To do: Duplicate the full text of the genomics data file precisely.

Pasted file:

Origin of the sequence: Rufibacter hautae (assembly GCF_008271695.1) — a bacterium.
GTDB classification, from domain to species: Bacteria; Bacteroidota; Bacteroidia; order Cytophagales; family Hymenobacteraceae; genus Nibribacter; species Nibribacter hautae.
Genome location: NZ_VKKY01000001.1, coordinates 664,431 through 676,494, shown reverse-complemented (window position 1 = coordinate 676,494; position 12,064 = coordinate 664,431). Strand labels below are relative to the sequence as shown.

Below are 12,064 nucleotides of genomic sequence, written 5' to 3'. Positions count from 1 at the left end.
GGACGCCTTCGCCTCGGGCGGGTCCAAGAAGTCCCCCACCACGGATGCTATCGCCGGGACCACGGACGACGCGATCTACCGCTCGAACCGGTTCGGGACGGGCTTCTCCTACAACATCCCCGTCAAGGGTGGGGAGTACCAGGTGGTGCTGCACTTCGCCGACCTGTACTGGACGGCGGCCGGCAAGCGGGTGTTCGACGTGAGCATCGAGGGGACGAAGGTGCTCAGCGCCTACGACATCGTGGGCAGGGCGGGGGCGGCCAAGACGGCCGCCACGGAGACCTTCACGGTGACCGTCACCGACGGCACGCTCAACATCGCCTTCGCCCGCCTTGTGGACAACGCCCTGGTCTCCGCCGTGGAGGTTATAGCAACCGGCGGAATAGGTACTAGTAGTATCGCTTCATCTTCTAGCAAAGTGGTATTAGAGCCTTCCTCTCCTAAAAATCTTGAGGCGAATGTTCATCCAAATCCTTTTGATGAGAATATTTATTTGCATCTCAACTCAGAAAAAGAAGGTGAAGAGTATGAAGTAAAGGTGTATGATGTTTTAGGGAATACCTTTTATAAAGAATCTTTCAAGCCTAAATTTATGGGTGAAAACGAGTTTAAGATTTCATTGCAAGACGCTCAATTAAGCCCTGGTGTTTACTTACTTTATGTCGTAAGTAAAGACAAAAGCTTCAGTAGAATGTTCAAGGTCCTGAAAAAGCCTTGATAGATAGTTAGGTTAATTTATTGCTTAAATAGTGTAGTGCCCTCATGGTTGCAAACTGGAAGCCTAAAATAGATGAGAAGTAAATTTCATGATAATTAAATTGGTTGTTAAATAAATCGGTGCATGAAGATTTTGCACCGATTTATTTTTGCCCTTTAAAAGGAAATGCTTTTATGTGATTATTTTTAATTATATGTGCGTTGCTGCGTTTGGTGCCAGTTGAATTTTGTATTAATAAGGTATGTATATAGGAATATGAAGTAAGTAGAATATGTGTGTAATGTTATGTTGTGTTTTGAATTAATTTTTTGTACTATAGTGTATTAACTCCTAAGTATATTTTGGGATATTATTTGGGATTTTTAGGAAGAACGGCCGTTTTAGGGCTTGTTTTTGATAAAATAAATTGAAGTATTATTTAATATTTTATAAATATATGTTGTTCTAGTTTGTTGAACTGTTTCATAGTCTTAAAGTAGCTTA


Origin of the sequence: Rufibacter hautae (assembly GCF_008271695.1) — a bacterium.
GTDB classification, from domain to species: Bacteria; Bacteroidota; Bacteroidia; order Cytophagales; family Hymenobacteraceae; genus Nibribacter; species Nibribacter hautae.
Genome location: NZ_VKKY01000001.1, coordinates 664,431 through 676,494, shown reverse-complemented (window position 1 = coordinate 676,494; position 12,064 = coordinate 664,431). Strand labels below are relative to the sequence as shown.

Below are 12,064 nucleotides of genomic sequence, written 5' to 3'. Positions count from 1 at the left end.
GGACGCCTTCGCCTCGGGCGGGTCCAAGAAGTCCCCCACCACGGATGCTATCGCCGGGACCACGGACGACGCGATCTACCGCTCGAACCGGTTCGGGACGGGCTTCTCCTACAACATCCCCGTCAAGGGTGGGGAGTACCAGGTGGTGCTGCACTTCGCCGACCTGTACTGGACGGCGGCCGGCAAGCGGGTGTTCGACGTGAGCATCGAGGGGACGAAGGTGCTCAGCGCCTACGACATCGTGGGCAGGGCGGGGGCGGCCAAGACGGCCGCCACGGAGACCTTCACGGTGACCGTCACCGACGGCACGCTCAACATCGCCTTCGCCCGCCTTGTGGACAACGCCCTGGTCTCCGCCGTGGAGGTTATAGCAACCGGCGGAATAGGTACTAGTAGTATCGCTTCATCTTCTAGCAAAGTGGTATTAGAGCCTTCCTCTCCTAAAAATCTTGAGGCGAATGTTCATCCAAATCCTTTTGATGAGAATATTTATTTGCATCTCAACTCAGAAAAAGAAGGTGAAGAGTATGAAGTAAAGGTGTATGATGTTTTAGGGAATACCTTTTATAAAGAATCTTTCAAGCCTAAATTTATGGGTGAAAACGAGTTTAAGATTTCATTGCAAGACGCTCAATTAAGCCCTGGTGTTTACTTACTTTATGTCGTAAGTAAAGACAAAAGCTTCAGTAGAATGTTCAAGGTCCTGAAAAAGCCTTGATAGATAGTTAGGTTAATTTATTGCTTAAATAGTGTAGTGCCCTCATGGTTGCAAACTGGAAGCCTAAAATAGATGAGAAGTAAATTTCATGATAATTAAATTGGTTGTTAAATAAATCGGTGCATGAAGATTTTGCACCGATTTATTTTTGCCCTTTAAAAGGAAATGCTTTTATGTGATTATTTTTAATTATATGTGCGTTGCTGCGTTTGGTGCCAGTTGAATTTTGTATTAATAAGGTATGTATATAGGAATATGAAGTAAGTAGAATATGTGTGTAATGTTATGTTGTGTTTTGAATTAATTTTTTGTACTATAGTGTATTAACTCCTAAGTATATTTTGGGATATTATTTGGGATTTTTAGGAAGAACGGCCGTTTTAGGGCTTGTTTTTGATAAAATAAATTGAAGTATTATTTAATATTTTATAAATATATGTTGTTCTAGTTTGTTGAACTGTTTCATAGTCTTAAAGTAGCTTA